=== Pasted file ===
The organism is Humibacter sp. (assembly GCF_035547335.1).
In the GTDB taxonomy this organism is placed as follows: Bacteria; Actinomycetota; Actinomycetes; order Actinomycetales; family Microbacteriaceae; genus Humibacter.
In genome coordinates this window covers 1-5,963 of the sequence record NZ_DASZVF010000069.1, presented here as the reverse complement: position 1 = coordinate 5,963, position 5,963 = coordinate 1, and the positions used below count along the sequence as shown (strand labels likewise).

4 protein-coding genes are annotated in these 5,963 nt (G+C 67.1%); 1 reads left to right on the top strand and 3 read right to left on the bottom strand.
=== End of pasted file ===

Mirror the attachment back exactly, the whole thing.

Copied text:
The organism is Humibacter sp. (assembly GCF_035547335.1).
In the GTDB taxonomy this organism is placed as follows: Bacteria; Actinomycetota; Actinomycetes; order Actinomycetales; family Microbacteriaceae; genus Humibacter.
In genome coordinates this window covers 1-5,963 of the sequence record NZ_DASZVF010000069.1, presented here as the reverse complement: position 1 = coordinate 5,963, position 5,963 = coordinate 1, and the positions used below count along the sequence as shown (strand labels likewise).

4 protein-coding genes are annotated in these 5,963 nt (G+C 67.1%); 1 reads left to right on the top strand and 3 read right to left on the bottom strand.